A new set of proposals aimed at banks operating in the EU could potentially hit Wall Street banks and add pressure on balance sheets.
The European Commission has unveiled a new set of proposals aimed at banks operating in the European Union (EU) that could potentially add further pressure on balance sheets that are already facing a challenging environment of low interest rates.
The key aspect of the proposed reforms – released Wednesday morning - is the implementation of a caveat that is designed to deal with the "too-big-to-fail" problem at an international level. Known as the total loss-absorbing capacity (TLAC), this part of the proposals is expected to tackle risks linked to globally and systemically important banks.
It would require banks to hold sufficient amounts of readily liquid capital in order to safeguard financial stability and public funds. The rules could affect big Wall Street banks as well as other non-EU banks which have operations in the region.
In a speech earlier this month, European Commission Vice President Valdis Dombrovskis said up to 13 banking groups would have to comply with the TLAC standard in the EU. This could have a big impact on U.S. banks that top the list of Globally Systemically Important Banks (G-SIBs). Earlier this week, Citi joined JP Morgan at the top of global regulators' list of systemically important banks replacing HSBC. Under the proposals, these U.S. banks operating in the region would have to hold 16 percent of risk-weighted assets (RWAs) from 2019 to help preserve financial stability.
This could, however, become more challenging as the U.K.'s Brexit negotiations with the European Union progress. Banks, in the future, may be expected to hold additional liquidity pools both for operating in the U.K. and in the European Union once Britain formally leaves the EU.
Banks across the globe are operating in a tough environment with low or even negative interest rates adding pressure on their profitability. Meanwhile, the uncertainty around Brexit is impacting long-term strategies for financial institutions operating in the EU.
The comprehensive set of plans, aimed at further strengthening the resilience of EU banks, builds on existing EU banking rules by adding a few extra levels of regulatory requirements to ensure banks are not dependent on taxpayers' money in times of crisis. The Commission is the legislative arm of the EU and, as with most proposals, it needs to be approved by heads of state from each member country and could be ratified by the European Parliament.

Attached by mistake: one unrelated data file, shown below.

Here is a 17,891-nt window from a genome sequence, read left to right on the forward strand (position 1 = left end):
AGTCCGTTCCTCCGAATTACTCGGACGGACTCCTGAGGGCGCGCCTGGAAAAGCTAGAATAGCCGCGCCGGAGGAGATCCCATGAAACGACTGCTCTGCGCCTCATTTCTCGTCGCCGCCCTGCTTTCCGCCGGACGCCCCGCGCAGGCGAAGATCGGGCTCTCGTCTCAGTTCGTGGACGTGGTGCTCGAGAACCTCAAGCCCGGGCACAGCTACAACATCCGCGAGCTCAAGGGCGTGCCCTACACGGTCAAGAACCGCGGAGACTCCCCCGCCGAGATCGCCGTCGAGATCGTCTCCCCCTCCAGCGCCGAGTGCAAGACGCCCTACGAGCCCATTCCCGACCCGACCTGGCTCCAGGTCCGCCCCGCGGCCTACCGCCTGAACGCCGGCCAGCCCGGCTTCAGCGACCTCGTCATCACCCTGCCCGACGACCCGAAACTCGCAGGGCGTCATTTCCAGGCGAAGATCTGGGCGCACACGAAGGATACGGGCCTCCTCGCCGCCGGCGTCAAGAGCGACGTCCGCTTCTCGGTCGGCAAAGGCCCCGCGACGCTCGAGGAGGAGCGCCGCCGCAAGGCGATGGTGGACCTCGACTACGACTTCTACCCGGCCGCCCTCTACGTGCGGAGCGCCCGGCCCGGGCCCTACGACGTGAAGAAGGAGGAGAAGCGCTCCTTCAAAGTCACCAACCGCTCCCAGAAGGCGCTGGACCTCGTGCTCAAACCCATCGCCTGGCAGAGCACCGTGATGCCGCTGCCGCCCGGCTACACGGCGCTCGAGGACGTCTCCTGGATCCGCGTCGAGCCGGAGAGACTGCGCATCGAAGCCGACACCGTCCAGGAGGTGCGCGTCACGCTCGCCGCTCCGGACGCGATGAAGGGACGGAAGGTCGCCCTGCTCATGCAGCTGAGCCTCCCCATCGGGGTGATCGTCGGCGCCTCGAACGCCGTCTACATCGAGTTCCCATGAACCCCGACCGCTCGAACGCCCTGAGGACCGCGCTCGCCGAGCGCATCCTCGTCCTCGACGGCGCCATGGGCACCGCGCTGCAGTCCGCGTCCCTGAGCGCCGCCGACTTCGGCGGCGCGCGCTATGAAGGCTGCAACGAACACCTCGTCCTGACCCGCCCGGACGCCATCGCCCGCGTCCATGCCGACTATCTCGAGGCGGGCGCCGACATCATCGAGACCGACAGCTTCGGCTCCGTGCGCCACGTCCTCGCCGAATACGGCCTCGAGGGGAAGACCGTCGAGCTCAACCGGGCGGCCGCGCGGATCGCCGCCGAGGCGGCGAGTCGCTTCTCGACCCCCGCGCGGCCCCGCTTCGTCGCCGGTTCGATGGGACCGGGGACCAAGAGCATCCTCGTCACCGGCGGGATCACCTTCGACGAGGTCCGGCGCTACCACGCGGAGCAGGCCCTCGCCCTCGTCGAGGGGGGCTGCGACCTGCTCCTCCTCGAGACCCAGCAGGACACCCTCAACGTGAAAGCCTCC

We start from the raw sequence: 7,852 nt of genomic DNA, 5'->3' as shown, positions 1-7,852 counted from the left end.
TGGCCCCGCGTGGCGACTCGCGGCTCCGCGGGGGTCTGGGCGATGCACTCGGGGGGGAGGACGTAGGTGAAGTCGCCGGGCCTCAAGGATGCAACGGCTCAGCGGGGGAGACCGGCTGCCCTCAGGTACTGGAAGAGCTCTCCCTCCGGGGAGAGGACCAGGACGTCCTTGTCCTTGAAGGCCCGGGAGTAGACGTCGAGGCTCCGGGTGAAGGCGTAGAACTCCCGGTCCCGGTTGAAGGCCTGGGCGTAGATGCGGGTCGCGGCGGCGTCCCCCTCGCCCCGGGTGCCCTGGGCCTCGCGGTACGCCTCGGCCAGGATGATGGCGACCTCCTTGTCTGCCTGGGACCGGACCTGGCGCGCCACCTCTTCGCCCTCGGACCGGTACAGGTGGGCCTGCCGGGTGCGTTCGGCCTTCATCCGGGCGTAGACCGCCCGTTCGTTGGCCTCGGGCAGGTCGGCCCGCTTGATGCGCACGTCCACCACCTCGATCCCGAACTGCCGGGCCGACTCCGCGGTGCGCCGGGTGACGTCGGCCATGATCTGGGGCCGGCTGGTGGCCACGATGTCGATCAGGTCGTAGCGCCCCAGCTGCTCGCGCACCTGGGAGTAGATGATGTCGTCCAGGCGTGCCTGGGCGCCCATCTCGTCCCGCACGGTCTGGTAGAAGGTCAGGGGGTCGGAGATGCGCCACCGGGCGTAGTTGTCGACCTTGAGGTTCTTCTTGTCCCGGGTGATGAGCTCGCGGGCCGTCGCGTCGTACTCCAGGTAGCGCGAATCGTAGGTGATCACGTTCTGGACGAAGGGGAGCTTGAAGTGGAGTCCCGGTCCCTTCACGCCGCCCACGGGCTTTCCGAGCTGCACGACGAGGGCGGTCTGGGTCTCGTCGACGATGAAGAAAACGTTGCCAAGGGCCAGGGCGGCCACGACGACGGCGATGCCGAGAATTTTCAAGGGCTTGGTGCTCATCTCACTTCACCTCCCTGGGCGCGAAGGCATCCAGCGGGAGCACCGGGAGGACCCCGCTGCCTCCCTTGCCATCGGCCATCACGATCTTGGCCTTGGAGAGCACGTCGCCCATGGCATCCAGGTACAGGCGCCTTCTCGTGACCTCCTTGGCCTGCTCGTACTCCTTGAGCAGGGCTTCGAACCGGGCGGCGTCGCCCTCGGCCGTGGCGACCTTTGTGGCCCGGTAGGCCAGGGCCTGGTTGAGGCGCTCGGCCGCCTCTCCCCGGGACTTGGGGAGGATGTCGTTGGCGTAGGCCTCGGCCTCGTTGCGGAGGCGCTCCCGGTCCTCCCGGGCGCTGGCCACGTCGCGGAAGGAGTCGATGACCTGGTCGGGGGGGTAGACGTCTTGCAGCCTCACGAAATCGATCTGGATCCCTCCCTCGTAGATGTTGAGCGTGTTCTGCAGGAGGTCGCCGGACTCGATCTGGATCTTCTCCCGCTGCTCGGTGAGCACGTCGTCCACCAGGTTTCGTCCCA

"Europe needs a strong and diverse banking sector to finance the economy. We need bank lending for companies to invest, remain competitive and sell into bigger markets and for households to plan ahead. Today, we have put forward new risk reduction proposals that build on the agreed global standards while taking into account the specificities of the European banking sector," Dombrovskis, responsible for financial stability, financial services and the capital markets union, said in a press statement on Wednesday.
The proposal aims to amend several existing pieces of regulation including the Capital Requirements Regulation (CRR) and Directive (CRD), which were adopted in 2013 and spell out the required capital that financial institutions should hold in their reserves. It also builds on the Banking Recovery and Resolution Directive (BRRD), that came into force earlier this year – which requires an 8 percent "bail-in" of a bank's creditors, including very large foreign banks and hedge funds, which would be applied before taxpayer money is used to aid the banks.
Other key elements of the proposal include a binding 3 percent leverage ratio which would prevent institutions from excessively increasing lending when they do not have enough capital. "Cheap credit can give rise to excessive leverage building up in the financial system. Banks have learnt that lesson from the financial crisis. To avoid repeating past mistakes, we will add the leverage ratio alongside risk-based own funds requirement in the CRR," Drombovskis explained in a speech earlier this month.
The reforms also include a detailed net stable funding ratio (NSFR) which will require banks to finance their long-term activities with stable sources of funding and handle periods of market stress more ably – such as the U.K. referendum or the Greek debt crisis. The proposed reform package also includes measures to improve banks' lending capacity to support the European economy by lending to small- and medium-sized enterprises and to fund infrastructure projects.